Alex Soros may have some very different ideas from his father, but for now, we know only that his ascension to the top has meant major uncertainties. Mr. Malloch-Brown, 69, is unlikely to remain in his position for too much of the new chair’s tenure. Difficult debates and anger over OSF’s post-George Soros direction will surely continue for years to come. But the 93-year-old seems content that the foundations will survive him.
It is interesting to remember that this wasn’t his original plan. He once criticized foundations for becoming stultified as they age, and has even stated that he did not want his children to succeed him. Obviously, he’s changed his mind.
He will not simply sit on the sidelines, though. An advocate for the European Union, he continues to support its efforts to stay relevant, despite the hostility of some of its own members and its often-overwhelming bureaucracy. He has predicted that the war in Ukraine will end in a decisive loss for Russia: “The defeat of Russian imperialism will have far-reaching consequences for the rest of the world. It will bring huge relief to open societies and create tremendous problems for closed ones,” he wrote in March. He has tried to draw the world’s attention to the quickly deteriorating global climate system: “An increasing number of climate scientists believe it would be appropriate to declare a climate emergency, because, at the current rate, global warming is bound to exceed 1.5 C,” he said. And he will continue to work on and fund the Open Society University Network, an international project announced in 2020 that will focus on research and education on climate change and dealing with authoritarian governments.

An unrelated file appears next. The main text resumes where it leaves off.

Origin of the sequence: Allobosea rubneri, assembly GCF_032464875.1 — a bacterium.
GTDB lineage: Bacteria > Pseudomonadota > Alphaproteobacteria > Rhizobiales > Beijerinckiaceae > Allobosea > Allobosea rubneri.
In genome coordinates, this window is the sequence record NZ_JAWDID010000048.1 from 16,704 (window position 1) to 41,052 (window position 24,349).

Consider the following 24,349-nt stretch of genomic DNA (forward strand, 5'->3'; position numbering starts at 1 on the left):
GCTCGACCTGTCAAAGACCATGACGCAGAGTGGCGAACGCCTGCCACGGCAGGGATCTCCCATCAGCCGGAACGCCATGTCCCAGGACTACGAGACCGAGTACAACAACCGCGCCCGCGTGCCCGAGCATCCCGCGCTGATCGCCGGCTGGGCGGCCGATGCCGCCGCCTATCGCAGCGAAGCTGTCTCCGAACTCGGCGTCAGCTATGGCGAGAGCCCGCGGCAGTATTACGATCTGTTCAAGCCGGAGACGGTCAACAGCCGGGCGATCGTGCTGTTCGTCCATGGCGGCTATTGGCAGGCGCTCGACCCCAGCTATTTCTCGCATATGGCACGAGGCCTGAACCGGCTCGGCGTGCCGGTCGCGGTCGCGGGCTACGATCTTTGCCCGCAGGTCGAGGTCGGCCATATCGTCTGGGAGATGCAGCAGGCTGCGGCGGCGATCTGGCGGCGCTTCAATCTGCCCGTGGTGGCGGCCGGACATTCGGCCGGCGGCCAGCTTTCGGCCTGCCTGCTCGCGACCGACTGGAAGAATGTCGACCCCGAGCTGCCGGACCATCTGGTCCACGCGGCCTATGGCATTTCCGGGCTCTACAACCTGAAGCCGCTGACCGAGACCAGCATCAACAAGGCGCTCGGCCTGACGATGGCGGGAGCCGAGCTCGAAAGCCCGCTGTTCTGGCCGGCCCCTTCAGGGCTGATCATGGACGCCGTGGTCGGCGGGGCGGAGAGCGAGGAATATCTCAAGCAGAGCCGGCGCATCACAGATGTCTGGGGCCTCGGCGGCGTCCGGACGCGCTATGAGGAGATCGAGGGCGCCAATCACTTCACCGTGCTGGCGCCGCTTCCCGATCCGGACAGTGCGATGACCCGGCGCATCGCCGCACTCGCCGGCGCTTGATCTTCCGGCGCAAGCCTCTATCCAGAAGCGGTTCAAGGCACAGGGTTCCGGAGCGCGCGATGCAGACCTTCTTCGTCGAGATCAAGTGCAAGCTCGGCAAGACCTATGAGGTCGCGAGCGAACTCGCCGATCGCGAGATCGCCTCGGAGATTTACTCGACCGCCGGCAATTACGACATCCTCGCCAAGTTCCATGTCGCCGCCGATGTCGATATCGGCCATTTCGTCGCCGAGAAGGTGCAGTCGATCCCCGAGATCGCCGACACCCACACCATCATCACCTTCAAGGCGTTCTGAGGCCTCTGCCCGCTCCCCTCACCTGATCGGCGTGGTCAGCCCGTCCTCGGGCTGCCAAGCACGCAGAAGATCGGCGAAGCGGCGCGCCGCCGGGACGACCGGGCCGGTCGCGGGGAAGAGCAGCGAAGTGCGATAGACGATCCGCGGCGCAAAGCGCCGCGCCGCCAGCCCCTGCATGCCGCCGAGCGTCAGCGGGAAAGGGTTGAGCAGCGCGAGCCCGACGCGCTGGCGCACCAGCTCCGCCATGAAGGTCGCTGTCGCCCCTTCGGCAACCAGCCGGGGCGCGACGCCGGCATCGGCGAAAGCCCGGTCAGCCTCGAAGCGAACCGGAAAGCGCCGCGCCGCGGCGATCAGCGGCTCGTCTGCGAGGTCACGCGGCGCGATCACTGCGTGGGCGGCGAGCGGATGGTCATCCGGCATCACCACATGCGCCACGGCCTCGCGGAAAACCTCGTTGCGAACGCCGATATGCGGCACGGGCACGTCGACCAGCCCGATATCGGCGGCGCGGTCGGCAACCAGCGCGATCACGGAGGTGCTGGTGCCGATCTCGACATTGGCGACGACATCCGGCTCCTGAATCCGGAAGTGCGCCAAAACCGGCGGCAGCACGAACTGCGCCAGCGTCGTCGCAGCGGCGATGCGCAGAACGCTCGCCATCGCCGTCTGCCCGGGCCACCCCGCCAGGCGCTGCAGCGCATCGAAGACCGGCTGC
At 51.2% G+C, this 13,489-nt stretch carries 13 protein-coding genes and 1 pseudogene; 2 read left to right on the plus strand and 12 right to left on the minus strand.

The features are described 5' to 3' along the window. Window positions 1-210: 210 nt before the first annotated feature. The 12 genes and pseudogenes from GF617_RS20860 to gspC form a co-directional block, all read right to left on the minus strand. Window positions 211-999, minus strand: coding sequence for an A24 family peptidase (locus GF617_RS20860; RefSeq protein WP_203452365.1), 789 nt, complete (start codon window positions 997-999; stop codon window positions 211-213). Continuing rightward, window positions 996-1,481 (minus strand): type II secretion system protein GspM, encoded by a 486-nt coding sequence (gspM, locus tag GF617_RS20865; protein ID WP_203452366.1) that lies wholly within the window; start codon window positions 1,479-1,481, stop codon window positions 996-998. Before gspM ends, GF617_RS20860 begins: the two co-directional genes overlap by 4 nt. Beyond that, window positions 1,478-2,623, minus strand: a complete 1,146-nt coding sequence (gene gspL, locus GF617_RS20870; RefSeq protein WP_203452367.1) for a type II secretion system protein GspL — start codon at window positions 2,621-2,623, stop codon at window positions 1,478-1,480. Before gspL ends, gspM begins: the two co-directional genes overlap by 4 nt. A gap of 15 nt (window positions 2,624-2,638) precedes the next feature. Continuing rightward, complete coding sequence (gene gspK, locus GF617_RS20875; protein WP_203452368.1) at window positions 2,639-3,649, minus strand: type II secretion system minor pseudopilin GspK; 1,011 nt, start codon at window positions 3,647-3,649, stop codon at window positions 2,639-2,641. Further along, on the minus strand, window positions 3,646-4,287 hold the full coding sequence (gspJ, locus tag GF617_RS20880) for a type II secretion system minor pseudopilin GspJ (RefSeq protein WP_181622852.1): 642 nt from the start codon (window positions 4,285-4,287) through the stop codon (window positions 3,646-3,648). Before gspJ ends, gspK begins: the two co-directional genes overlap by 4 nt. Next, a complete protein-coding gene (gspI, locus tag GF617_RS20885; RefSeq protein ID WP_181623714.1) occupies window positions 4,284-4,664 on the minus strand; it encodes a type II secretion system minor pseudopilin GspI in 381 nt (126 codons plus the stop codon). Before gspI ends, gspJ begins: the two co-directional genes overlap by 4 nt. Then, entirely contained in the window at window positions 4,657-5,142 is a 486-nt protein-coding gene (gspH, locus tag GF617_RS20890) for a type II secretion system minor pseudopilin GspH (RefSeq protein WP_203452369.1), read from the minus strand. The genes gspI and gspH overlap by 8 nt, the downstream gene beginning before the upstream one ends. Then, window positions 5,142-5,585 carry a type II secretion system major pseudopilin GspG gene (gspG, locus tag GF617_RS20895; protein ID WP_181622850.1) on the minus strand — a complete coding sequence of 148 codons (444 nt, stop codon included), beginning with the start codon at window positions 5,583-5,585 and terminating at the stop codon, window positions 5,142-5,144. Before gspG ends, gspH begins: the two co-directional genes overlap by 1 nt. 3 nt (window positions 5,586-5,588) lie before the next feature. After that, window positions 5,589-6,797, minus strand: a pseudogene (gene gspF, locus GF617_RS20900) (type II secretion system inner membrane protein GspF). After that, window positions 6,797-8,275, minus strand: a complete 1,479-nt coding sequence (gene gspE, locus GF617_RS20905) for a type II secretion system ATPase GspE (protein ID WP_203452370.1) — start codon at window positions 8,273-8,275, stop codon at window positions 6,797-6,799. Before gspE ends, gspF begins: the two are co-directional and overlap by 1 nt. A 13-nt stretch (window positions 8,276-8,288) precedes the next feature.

Michael Ignatieff, the author and former president and rector of Central European University, says that the philanthropist’s ideas will outlive him. “He has a big vision, with a real sense of history – where it came from and where it’s going,” he said. That vision has “changed how people see themselves in the world,” according to Ivan Krastev, the world-travelling intellectual who is a member of OSF’s board, and he argues that the manner in which Mr. Soros’s convictions have permeated people’s ways of thinking – rather than those of governments – is one of his most important and lasting contributions.
For me, after writing my book Buying A Better World, I concluded that this extraordinary, brilliant, irritatingly self-assured man’s greatest impact on the world may be Central European University, which he co-founded in 1991 in Budapest. Since then, Mr. Orban’s totalitarian government – which does not brook a diversity of ideas – has forced CEU to move to Vienna. There is some irony here, because the last thing Mr. Soros wanted was an edifice to house his ideas. But it is the products of this institution that will endure: As Mr. Ignatieff said, CEU will continue to graduate students with ideas that may one day change the world order.
All of this speaks to Mr. Soros’s enduring legacy, even if he won’t, because the defence of democracy is a project that can never end. As he said in 2020: “Open society is always endangered and each generation must fight for it to survive.”
Editor’s note: A previous version of this story incorrectly said that Alex Soros took over as chair of the board of Open Society Foundations in June.